When I visited a secondary school last week and asked about how much work they do with computers, I was disappointed with the replies. All students up to Year 11 (aged 11-16) do several hours a week, but it is limited to using applications – creating posters, monitoring costs, writing newspaper articles. They use computers, but they don’t do any programming at all.
I was even a little surprised to hear that all pupils are taught how to type, since I would have expected that by the age of 11 most, if not all, would have proficient typing skills.
People go to university for a variety of reasons. One commonly-cited reason is that it helps get on the first rung of the jobs ladder – for many careers, a degree is a mandatory requirement. But why else?
During those few short years at university, a great deal of “growing up” often take place forming the transition from late-teenage years to early-adulthood and the first stages in becoming a “professional”. Some of that transition happens without any conscious effort. The most successful students take concrete steps to drive their development forward so that they’re ready-baked on graduation.
On 4th August 2012 Katherine Grainger and Anna Watkins woke up as Olympic champions with gold medals reminding them that a day earlier they had won the final race in the Women’s Double Sculls at Dorney Lake. But now they felt empty, lost and on unfamiliar ground. For every day of the previous four years all their plans had been about working towards 3rd August 2012. Everything they did in training, every little detail they planned was all about delivering their best performance on that one occasion – the final – with no second chances. The only deliverable which mattered to them was a gold medal on 3rd August. All their plans ended on that date. It was as if 3rd August was the last day ever, and nothing existed after it.
It’s still only mid-September but I’ve already started to see signs up outside restaurants and hotels urging us to “Book now for Christmas“. Heck, just three weeks ago I was still enjoying my (late) summer holiday, and Christmas is nowhere near the top of my To Do List.
But this has reminded me of the cyclical nature of our calendar. As day follows night, and summer follows spring, so many of our schedules repeat annually if not more frequently.
As with so many great ideas, I am left wondering why nobody has though of this before. Its simplicity, sustainability and sheer elegance offers so much that it’s easy to fall into the trap of looking for the catch – there must be one, surely. But no. There’s no catch.
Surely we’ve learnt from history that it is utterly futile to resist advances in technology? Once something has been invented, it can’t be “un-invented”. Luddites haven’t historically delivered many long-term successes; they haven’t typically been a good investment.
Advances in technology often create new problems – sometimes unintended consequences; other times very much intended. Ultimately, it is the consequences which have to be addressed, rather than the technology itself. It therefore seems odd to methat so much energy is being expended in fighting the adoption of MOOCs (Massive Open Online Courses) – which have been in the news again recently following the publication of anOpen Letterto Professor Michael Sandel from the Philosophy Department at San Jose State University.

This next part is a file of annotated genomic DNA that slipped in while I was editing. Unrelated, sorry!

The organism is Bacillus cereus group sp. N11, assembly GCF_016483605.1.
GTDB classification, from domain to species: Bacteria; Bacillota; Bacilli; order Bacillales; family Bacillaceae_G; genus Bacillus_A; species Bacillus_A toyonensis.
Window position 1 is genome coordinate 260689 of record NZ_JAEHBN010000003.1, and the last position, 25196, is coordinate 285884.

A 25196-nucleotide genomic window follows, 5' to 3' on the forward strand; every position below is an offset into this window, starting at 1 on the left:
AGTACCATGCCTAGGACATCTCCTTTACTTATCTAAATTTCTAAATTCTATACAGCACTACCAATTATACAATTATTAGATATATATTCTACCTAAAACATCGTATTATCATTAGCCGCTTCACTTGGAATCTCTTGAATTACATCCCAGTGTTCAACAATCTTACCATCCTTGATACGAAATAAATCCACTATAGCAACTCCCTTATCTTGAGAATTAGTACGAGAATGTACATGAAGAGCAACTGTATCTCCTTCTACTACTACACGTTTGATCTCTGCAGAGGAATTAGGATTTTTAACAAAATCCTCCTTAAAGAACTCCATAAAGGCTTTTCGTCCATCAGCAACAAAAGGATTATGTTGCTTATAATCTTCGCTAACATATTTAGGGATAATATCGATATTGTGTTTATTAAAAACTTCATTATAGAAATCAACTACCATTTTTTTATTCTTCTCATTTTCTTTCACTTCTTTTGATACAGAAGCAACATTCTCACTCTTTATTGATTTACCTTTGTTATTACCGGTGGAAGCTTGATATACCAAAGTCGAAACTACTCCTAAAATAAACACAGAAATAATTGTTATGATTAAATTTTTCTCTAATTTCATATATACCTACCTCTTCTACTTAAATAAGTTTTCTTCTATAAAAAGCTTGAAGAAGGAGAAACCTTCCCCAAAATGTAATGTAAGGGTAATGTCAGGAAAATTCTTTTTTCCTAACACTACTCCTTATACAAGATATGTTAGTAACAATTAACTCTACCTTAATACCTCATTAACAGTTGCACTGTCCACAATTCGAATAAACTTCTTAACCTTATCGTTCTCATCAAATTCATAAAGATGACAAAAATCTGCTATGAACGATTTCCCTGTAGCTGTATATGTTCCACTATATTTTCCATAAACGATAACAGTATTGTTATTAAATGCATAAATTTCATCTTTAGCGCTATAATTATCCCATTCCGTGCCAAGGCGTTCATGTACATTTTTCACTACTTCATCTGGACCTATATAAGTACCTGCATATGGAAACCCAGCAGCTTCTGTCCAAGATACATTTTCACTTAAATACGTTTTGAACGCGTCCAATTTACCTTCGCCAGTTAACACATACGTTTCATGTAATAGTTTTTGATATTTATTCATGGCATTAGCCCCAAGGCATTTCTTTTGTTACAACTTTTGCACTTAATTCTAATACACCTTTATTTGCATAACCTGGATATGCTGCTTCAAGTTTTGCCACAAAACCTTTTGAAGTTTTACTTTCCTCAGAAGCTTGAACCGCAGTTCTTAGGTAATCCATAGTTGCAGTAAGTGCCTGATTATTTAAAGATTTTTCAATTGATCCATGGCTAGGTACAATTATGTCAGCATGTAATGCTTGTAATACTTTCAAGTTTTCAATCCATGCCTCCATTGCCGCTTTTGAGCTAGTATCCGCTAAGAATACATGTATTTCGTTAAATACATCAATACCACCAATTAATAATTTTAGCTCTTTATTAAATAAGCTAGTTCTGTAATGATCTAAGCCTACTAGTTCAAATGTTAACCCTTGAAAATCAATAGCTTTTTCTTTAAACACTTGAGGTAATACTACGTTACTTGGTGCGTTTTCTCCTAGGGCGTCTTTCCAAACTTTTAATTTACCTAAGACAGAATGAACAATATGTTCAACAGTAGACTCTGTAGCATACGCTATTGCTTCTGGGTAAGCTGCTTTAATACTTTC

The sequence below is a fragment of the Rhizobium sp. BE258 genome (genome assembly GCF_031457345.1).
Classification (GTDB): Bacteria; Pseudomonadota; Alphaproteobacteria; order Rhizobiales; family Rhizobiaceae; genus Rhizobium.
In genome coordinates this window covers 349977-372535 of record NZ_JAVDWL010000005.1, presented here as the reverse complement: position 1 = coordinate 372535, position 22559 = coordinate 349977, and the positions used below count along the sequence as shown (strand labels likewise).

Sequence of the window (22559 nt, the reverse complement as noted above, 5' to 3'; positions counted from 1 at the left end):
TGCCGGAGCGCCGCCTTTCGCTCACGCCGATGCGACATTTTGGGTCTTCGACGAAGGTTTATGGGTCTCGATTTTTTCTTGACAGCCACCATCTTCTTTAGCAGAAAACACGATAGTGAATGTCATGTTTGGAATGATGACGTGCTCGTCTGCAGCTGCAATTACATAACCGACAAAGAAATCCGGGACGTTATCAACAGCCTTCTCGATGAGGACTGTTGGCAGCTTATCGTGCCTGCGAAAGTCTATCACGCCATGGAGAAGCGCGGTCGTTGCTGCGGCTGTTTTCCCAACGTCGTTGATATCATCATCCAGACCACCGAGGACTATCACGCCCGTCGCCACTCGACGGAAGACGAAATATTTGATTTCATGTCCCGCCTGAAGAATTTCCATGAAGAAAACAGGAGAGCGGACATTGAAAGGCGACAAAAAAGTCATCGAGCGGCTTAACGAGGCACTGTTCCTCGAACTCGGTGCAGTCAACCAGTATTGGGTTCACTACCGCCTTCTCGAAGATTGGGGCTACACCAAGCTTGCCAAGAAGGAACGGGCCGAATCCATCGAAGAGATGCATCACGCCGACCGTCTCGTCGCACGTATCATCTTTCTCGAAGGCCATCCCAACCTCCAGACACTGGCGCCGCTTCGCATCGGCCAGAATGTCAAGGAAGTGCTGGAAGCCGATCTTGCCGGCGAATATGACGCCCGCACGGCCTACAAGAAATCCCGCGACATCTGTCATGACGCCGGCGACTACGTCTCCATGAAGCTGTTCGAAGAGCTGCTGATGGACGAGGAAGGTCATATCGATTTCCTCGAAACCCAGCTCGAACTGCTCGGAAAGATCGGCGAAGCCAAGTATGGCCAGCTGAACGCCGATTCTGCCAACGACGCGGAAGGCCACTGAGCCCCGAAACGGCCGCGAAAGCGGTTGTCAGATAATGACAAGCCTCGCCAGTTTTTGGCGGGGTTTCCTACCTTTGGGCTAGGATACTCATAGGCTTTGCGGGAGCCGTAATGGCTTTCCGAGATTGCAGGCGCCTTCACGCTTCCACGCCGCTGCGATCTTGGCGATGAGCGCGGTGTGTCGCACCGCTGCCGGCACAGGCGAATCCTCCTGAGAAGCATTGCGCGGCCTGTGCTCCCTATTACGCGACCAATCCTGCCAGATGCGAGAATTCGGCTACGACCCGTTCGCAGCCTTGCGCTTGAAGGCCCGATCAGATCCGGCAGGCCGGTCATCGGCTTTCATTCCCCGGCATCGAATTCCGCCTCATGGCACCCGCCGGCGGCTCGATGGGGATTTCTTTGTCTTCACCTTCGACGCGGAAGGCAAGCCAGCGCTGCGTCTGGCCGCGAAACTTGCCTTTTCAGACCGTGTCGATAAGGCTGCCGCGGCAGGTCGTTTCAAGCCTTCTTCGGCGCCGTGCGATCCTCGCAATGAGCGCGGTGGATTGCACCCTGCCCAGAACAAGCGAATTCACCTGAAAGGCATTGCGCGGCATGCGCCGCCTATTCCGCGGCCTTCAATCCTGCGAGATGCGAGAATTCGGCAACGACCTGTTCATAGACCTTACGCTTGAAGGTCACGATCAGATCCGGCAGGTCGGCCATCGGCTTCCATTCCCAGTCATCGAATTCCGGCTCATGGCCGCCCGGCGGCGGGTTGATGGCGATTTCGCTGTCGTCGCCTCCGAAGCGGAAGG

Probably not a name familiar to most, Corning are a huge name in glass products. They deliver components to manufacturers of products which support our everyday lives including mobile phones, tablets, televisions and fibre-optic cables. I first came across them in the context of GorillaGlass for smartphones.
This visionary video shows their view of the future. It’s not all going to happen overnight, but it’s a glimpse of what is on the horizon.
As I wandered back home in the early Sunday evening following a lazy hour spent in the garden of the village pub, I passed several people walking dogs and a few children playing on bikes before I stumbled upon a frail old lady on a mobility scooter, walking her elderly dog.
I say “walking” – the scooter was barely moving over the uneven ground which led through the woods, and I was unsure whether it was the dog which was taking its owner for a gentle exercise or the other way round. It was certainly unclear who was taking the lead.
My initial reaction was one of surprise at the slightly incongruous sight, but only a few minutes later my mind had distilled out a few of the critical dependencies which appeared to be involved in that little excursion. Continue reading →
Followers of this blog will know that I am completely passionate about giving young people an opportunity to stand out, to shine, stretch and extend their capabilities. I find few things more inspiring than helping young people develop their skills, enabling them to achieve outstanding results. Continue reading →
Have you ever been asked the question “What would you want your friends to say about you at your funeral“? It’s the sort of question we’re sometimes asked on training courses aimed at understanding how well we know ourselves, and it’s one of those embarrassingly awkward questions which modesty or lack of self-confidence prevents us from answering truthfully.
In the past year I have attended three funerals – elderly relatives and friends who had been ill for a while and whose time was finally up. On each occasion, I learned far more about them through listening to their eulogies than I ever did during their lives.